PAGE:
As a naturopath I work with my patients to treat disease and prevent illness using natural therapies. My first line of action is always the diet. I suggest getting the nutrients needed through diet, but there are situations when I turn to supplements. For example, Vitamin D and antioxidants while living in China. Unfortunately, fake supplements are an issue here, but sourcing safe products online is possible. Here are my top three, in order of preference.
They carry a good selection of professional brands, and have been shipping to China for years, seemingly perfecting the process. Shipping is free if you spend over USD 40. Usually if I spend about USD 130, taxes are a little more than USD 30. Cosmetics have 50 percent tax, while food products about 10 percent. They claim shipping takes sevent to ten days but in my experience it’s about two weeks. There have been cases of packages being held in customs or being lost. I had someone tell me it took them two months to get their order, but that’s rare. They also carry personal care products, natural cleaning supplies and many grocery items, including gluten-free foods. For a 10 percent discount on your first order you can use my code IGU117 at checkout.
The selection is limited, but amazon.cn does carry some excellent companies like Jarrow and Carlson (maker of one of my favorite fish oils and Vitamin D). Supplements are not all created equal, and in order to ensure you’re getting what the label says, it’s best to stick to reputable foreign brands or professional products. On Amazon China, the price difference between getting the product here or in the US is not that significant. Some products are directly shipped from the States, and these are clearly marked. Shipping times are quite good, and for an extra fee you can receive your product in two to four business days.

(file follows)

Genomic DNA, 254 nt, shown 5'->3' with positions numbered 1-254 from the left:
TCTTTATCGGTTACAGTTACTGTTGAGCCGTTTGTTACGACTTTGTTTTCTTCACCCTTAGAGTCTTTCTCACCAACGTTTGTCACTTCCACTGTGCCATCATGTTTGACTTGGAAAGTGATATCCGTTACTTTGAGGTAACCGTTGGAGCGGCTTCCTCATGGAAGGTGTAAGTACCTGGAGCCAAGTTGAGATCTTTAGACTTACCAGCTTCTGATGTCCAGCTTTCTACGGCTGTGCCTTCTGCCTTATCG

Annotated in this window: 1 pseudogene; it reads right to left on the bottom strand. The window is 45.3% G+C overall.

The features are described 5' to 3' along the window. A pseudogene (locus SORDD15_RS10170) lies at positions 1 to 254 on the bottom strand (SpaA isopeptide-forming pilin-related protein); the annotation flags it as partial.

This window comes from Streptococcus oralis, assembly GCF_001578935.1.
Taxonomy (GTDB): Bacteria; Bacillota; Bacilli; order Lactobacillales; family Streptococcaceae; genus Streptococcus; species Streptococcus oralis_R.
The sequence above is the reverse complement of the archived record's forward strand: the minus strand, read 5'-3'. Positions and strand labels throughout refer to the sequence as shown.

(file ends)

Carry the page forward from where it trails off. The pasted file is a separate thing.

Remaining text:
Their selection is even better than iHerb’s. They carry professional supplements, food items, and personal care products as well. Unfortunately, their shipping is quite pricey. I put in a test order of USD 40, and shipping came to USD 60 plus, without taxes. These would be charged once the package arrived in China, so at the time of purchase I wasn’t sure of the final cost. Like iHerb, Vitacost has a reward system for referrals. With iHerb you get a discount code to share (see mine above) and with Vitacost you get a link. This is nice because you both get a small discount. Thankfully it’s not a pyramid scheme, just an incentive to spread the word about the site.
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Dr. Melissa Rodriguez is a naturopathic doctor and mother of two, who works at Beijing United Family Hospital. To find out more, check out her website at www.drmelissarodriguez.com
This article originally appeared on page 24 of the October 2016 Issue of beijingkids magazine. Click here for your free online copy. To find out how you can obtain a hard copy, contact firstname.lastname@example.org.
PHOTO: COURTESY OF DR. MELISSA RODRIGUEZ